1. I am opposed to academic boycotts, and oppose specifically a boycott of Israeli institutes of higher education (with one exception, see #2). There are numerous reasons that lead me to a complete rejection of academic and cultural boycotts, including the anti-Semitic outcome of this particular boycott.
2. Until there is a resolution of borders between Israel and a Palestinian state, I will continue to
observe a boycott of refrain from interacting with Ariel University. I think the existence of Ariel University in the West Bank monstros-city of Ariel is wrong, and I oppose the government of Israel wasting millions of dollars to support its existence at the expense of other Israeli institutions of higher learning, as reported today in Calcalist. All my public opposition to an academic boycott of Israeli institutes of higher education does not apply to Ariel University. If in a final disposition of the border, Ariel falls inside Israel, I will revisit this boycott self-imposed herem.
3. Many years ago I reached the conclusion that the entire Jewish settlement project of the past 40+ years is a disaster for both Palestinians and Israelis, and decided to not use my consumer purse to support it. When in Israel or not, I do my very best to not purchase settlement-based products. There is no Sodastream device in my kitchen, and I would only consider Sodastream if in a final disposition of borders, the factory of Sodastream ends up inside Israel. I do not "visit" West Bank Jewish settlements, and I regard - until a final disposition is carried out - the old Green Line as the demarcation between Israel and Palestine. When I do cross the Green Line, I try to do so at the invitation of Palestinians (and not Israeli Jews), or as a tourist/scholar. I don't exactly know how to carry out this policy while in Jerusalem, but I try to spend as little time in metro Jerusalem as possible. Roughly, I am hewing to what Peter Beinart called "Zionist BDS."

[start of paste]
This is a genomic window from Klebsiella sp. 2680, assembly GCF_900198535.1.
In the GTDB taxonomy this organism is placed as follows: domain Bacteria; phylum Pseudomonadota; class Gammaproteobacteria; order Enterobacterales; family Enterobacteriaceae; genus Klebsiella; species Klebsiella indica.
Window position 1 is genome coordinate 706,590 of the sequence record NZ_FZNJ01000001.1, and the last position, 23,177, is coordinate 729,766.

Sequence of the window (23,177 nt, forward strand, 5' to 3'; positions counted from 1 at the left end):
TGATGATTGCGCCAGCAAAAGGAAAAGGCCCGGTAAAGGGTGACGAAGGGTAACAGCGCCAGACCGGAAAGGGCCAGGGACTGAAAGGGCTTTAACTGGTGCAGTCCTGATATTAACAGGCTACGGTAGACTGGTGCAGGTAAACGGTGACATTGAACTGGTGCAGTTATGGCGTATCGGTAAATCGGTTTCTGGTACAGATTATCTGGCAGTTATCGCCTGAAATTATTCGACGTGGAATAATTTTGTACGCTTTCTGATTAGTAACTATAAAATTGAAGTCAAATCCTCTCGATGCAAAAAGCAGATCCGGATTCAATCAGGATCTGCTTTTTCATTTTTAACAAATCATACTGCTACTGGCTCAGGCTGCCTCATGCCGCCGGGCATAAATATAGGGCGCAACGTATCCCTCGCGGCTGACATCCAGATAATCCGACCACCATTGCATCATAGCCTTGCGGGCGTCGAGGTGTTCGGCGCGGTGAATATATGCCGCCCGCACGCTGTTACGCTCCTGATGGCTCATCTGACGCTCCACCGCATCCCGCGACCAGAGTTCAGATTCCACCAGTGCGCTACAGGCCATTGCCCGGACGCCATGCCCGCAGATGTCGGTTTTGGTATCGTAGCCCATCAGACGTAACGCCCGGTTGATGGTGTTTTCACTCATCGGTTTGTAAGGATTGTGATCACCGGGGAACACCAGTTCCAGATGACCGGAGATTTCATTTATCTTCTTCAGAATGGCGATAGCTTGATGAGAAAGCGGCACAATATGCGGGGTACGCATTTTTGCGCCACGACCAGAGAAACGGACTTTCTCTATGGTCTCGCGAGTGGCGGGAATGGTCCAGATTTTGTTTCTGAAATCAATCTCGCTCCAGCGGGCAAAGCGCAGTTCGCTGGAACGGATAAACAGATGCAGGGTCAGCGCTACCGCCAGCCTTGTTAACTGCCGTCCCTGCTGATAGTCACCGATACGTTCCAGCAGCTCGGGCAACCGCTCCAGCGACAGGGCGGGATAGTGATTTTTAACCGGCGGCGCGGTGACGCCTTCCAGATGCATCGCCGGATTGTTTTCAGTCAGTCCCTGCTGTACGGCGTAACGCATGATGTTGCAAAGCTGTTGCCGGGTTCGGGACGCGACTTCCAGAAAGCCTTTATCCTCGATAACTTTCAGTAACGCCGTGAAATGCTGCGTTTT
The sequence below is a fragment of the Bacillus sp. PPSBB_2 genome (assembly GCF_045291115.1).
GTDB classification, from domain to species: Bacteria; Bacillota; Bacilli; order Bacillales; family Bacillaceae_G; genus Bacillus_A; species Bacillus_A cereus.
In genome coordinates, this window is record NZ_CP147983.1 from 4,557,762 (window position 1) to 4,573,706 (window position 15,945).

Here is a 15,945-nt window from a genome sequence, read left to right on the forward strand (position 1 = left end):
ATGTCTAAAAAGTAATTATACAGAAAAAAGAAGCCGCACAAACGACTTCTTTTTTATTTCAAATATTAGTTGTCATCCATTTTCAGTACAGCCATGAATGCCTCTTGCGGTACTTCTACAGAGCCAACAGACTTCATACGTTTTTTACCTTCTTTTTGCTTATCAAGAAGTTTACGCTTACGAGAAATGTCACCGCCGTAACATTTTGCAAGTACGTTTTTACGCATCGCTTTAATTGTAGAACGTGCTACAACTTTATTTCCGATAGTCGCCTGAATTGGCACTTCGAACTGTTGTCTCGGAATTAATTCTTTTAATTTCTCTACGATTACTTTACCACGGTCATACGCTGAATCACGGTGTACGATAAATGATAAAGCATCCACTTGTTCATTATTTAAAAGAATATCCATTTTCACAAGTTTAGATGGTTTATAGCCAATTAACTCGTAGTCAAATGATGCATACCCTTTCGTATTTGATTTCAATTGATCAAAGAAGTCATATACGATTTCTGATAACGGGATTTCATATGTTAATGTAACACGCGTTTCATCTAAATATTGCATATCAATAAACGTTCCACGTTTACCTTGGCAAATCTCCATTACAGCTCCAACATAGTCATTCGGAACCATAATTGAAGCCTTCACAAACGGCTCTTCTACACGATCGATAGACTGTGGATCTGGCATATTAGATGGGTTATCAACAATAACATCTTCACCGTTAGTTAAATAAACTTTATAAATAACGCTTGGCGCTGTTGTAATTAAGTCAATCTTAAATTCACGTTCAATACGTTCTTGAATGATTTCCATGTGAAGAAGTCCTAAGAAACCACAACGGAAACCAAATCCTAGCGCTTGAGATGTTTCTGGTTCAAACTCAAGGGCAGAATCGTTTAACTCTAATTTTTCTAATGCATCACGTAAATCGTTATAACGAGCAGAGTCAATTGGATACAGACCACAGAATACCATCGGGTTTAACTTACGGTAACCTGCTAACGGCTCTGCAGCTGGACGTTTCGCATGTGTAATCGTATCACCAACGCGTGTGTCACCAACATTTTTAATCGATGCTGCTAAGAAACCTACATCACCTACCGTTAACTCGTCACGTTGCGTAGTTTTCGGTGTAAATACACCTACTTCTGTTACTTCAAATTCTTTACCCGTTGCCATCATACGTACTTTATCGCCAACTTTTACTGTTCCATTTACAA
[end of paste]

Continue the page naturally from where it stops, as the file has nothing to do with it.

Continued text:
4. I believe that the present government of Israel is completely out of control in matters domestic and foreign, and in matters of style and conduct. It does not have my support. Until it changes, or changes its approach, I will not lend an effort on its behalf. I will not oppose an economic boycott of the current government of Israel with the same zeal I oppose an academic boycott. In the not too distant future, I think Israel will be a better and healthier place without US foreign aid.
5. So much for what I won't do - here is what I will do: I will donate my time, my philanthropic money, and my limited influence as a public figure, to causes and organizations of my choosing which further the aim of ending the settlement project and the occupation, and advance the concept of bi-national coexistence. I will do what very little I can as a non-Israeli Jew to promote the constitution of an Israeli government which is serious about resolving the conflict fairly. That will keep me plenty busy and productive.
6. I do not feel aligned with either AIPAC (certainly) or JStreet (for different reasons, just as certainly), and will join up with them on a rare case-by-case basis.
7. One last point - none of these musings mean for even a single second that I hold Israel principally responsible for the lack of a resolution of the Arab-Israeli conflict. BDS advocates put the onus on Israel. I don't buy that proposition. BDS advocates seem to fall into 2 camps: the Israel-be-goners (and I include in this category the disingenuous self-styled "agnostics") and the end-of-occupation activists. Either way, they blame Israel alone and its settlements exclusively for the stalemate. That is also a proposition no reasonable student of the conflict could accept.
I am prepared to refine this list or modify these points as I think about these questions more. Let me know what you think, and how you resolve these competing impulses.